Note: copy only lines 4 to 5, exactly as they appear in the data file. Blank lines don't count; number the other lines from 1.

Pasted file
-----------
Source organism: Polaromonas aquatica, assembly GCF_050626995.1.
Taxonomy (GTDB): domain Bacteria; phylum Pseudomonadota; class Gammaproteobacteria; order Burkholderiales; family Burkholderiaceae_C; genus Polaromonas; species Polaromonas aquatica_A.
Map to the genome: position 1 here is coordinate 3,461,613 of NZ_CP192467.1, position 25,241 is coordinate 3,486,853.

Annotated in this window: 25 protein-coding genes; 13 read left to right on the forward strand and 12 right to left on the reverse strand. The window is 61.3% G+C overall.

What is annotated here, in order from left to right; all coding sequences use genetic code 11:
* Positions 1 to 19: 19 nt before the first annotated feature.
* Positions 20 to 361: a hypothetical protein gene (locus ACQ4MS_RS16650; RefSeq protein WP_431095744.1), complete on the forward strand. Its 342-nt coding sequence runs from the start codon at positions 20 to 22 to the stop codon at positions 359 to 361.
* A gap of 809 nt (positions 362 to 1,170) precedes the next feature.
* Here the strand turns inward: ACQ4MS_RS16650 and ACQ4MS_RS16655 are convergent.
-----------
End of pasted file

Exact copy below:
Annotated in this window: 25 protein-coding genes; 13 read left to right on the forward strand and 12 right to left on the reverse strand. The window is 61.3% G+C overall.

What is annotated here, in order from left to right; all coding sequences use genetic code 11: